Hammett: The shows were really great and it was a vibe, man. It was like the Eighties all over again, which was very, very cool. We all kind of realized that we are all in this together and that we all had the same sort of objectives and goals. It's just that we had different ways of getting them. At the end of the day, it became more of a celebration of the fact that we are all still around and all standing and still functioning as bands, and that was a very cool thing. And it was a chance for us to kind of reflect and look back at all the times we had together and all the battles we had fought. It was good to know that all of us are still here and still doing it. When it comes soloing, what do you think are the important elements that each guitar player should consider when constructing a solo?

Hammett: Ideally, a solo should be like a good meal. Start off with a bang then have a good meaty middle section and then have a sweet finish. For me when it comes to the solo part, the first couple of licks really need to set the tone of the solo. And it should really just jump out and grab you. So is there anything that you specifically pay attention to when coming up with your own solos?

Hammett: What I have always tried to do is to come up with catchy things — you know, hooky parts in the guitar solo that will grab the listener's attention. I will try to put melodic parts into that. But, you know, sometimes I just want to make a bunch of noise. How do you think you have evolved as a player over the course of your career?

Hammett: That is a hard question to answer, man, because I am so close to my own playing. But I say that I intend to work on my jazz playing more now. You know, I think as a metal guitar player, I am decent. I am no Eddie Van Halen, but I am still learning, am still learning stuff day to day and still feel like I am growing. I also still think that my music writing is still getting better. I'm still on the up and up and I don't feel like I have reached a plateau. I still think there is a lot more for me to do and learn. And I am still very motivated to do that. Do you have any ambitions to some day to venture out and do a solo album?

Hammett: Yeah, eventually, but right now I have to say that METALLICA is my home and I have no intentions of running away from that home. But I am going to put a book though. I am working on it and that in itself feels like I am making a solo album because it is so much goddamn fuckin’ work! It is all myself. I don't have a band I can rely on or seek support. So I think once I do this book thing, maybe I may start considering doing a solo album, but I don't know. Looking back on the "St. Anger" album and its lack of guitar solos, what do you think of that album today?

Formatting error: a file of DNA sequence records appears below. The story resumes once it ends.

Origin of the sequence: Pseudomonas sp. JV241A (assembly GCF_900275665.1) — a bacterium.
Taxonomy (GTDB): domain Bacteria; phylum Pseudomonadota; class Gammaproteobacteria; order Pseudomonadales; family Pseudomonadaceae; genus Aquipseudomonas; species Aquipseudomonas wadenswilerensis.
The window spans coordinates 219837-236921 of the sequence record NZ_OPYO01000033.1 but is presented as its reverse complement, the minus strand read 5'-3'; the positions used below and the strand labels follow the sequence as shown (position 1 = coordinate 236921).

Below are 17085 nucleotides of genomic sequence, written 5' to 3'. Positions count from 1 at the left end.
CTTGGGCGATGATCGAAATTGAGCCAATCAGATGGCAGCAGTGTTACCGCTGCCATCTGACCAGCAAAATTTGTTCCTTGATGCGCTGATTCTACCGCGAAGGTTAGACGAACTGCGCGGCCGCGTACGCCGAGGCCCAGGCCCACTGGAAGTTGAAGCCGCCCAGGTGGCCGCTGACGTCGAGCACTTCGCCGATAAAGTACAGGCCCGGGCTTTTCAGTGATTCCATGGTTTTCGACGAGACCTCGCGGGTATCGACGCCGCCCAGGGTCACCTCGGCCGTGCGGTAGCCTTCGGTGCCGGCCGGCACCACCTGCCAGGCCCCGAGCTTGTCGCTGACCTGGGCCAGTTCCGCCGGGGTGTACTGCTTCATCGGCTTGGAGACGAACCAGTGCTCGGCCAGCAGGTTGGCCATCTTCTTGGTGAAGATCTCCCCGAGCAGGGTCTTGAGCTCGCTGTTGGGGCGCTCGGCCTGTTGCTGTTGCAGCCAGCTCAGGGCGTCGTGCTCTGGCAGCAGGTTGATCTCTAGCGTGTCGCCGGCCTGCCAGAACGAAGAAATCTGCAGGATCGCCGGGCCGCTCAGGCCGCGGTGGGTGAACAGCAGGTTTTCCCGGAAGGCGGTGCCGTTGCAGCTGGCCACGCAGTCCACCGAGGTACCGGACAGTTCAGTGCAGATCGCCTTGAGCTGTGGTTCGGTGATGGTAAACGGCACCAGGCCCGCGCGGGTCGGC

Hammett: I still love it, man. I think "Frantic", "Dirty Window", the title track and "All Within My Hands", those are just great fuckin' songs and some of my favorite. Frankly, I'm quite shocked that people have such an attitude and issues with it, because for me, it is just another METALLICA album.

Read the entire interview from

Saturday, September 25, 2010

Another Final Frontier review? With references to Goldeneye? Where do I sign up!?

Hey there, friends! It's me, FunOnABun! While Alex is out cashing his fat advertising check he received from Google, I'll be subbing with a topic I've been meaning to write about for a long time. What follows is my personal review of Iron Maiden's latest (and implied by band founder Steve Harris possibly their last!) effort, The Final Frontier.

Preface: I realize this album has already been reviewed by Alex, but because I intentionally avoided reading it (to avoid altering my opinions after possibly gaining new insight after reading his review), I'm not sure how detailed he went into his review. That being said, I wrote a track-by-track review of the album, along with a summary of the entire album, a numerical rating for the album, and an award for each song along the lines of the N64 game Goldeneye. It's fairly obvious I'm a big Iron Maiden fanboy, but I tried my best to beat the fanboy within me to death and take a reasonable approach to each track instead of saying "AHMAHGAD BEST SONG EVER!" but if any of that seeps through, I apologize.

Satellite 15...The Final Frontier:
Award: Best Build-up
The first thing I have to mention is that I really enjoyed this as an opener to the album, but I think the transition from the first half to the second (the division of each half is quite obvious and near the middle of the song) was terrible. If I were a part of Maiden, *drool* I would have split this song in two, calling the first half Satellite 15 and the second The Final Frontier, because there is very little--if any--similarities between each half. The only reason I can see the two being combined is that the first half leaves the listener waiting on the edge of their seat for the climax of the build-up, and what follows is a classic little Iron Maiden groove of roughly four minutes.

El Dorado:
Award: Most "fun"